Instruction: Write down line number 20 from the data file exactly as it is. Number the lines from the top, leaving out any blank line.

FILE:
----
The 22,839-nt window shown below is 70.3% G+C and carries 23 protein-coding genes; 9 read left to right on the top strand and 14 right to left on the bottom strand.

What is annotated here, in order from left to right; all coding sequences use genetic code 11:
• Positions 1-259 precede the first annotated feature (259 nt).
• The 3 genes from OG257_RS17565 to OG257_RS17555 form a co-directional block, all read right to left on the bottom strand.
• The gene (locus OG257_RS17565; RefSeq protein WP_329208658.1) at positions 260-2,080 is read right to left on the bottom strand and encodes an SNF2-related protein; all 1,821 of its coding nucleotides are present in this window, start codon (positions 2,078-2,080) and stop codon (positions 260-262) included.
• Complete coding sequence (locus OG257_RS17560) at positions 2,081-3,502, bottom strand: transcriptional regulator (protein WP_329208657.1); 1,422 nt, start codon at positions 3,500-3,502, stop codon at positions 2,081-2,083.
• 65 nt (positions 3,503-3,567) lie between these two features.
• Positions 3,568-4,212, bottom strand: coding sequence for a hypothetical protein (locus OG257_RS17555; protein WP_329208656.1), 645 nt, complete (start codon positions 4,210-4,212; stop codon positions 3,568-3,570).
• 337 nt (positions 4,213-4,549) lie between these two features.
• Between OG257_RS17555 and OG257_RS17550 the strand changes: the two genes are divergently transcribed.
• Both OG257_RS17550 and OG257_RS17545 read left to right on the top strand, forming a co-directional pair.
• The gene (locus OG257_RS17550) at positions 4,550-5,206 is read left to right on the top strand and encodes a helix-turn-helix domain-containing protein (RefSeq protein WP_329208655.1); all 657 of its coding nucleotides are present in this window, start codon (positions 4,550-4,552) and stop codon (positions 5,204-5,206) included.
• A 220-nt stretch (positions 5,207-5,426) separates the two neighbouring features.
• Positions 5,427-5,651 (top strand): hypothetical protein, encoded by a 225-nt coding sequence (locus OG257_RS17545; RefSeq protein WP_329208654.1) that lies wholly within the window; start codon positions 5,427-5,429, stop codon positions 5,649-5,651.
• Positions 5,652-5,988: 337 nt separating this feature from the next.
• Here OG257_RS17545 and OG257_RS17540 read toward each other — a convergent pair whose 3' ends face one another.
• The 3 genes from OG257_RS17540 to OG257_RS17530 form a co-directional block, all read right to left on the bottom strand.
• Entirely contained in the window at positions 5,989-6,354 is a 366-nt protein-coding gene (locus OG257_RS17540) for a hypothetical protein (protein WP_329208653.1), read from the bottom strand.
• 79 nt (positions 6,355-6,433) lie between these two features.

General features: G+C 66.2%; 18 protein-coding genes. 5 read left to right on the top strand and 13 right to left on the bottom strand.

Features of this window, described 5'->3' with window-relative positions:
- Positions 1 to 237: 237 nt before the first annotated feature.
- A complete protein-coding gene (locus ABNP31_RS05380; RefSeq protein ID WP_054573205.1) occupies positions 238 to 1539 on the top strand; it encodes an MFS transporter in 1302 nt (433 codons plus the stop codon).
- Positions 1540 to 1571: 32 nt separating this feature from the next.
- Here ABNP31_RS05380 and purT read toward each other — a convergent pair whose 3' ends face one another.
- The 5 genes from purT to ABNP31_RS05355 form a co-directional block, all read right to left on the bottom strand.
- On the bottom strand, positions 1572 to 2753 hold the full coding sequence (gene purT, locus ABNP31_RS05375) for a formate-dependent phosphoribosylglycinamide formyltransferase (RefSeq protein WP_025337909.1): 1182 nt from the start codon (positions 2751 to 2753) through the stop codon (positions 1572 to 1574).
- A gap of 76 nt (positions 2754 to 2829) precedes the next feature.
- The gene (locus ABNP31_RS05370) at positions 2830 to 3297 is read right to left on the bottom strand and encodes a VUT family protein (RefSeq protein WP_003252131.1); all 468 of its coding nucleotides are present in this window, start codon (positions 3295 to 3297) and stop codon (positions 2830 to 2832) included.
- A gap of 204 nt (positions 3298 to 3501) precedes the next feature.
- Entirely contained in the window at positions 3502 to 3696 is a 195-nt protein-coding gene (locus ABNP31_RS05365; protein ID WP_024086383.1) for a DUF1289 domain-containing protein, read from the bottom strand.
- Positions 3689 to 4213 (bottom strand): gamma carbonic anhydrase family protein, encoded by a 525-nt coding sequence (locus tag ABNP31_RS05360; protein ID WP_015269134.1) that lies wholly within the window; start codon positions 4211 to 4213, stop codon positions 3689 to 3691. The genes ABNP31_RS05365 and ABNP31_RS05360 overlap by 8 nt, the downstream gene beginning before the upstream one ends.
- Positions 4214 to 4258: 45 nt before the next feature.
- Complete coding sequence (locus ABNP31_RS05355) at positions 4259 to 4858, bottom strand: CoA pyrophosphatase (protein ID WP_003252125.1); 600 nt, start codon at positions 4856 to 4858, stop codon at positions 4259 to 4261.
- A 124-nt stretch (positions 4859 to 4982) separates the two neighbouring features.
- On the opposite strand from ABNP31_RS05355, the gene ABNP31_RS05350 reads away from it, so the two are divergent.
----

General features: G+C 66.2%; 18 protein-coding genes. 5 read left to right on the top strand and 13 right to left on the bottom strand.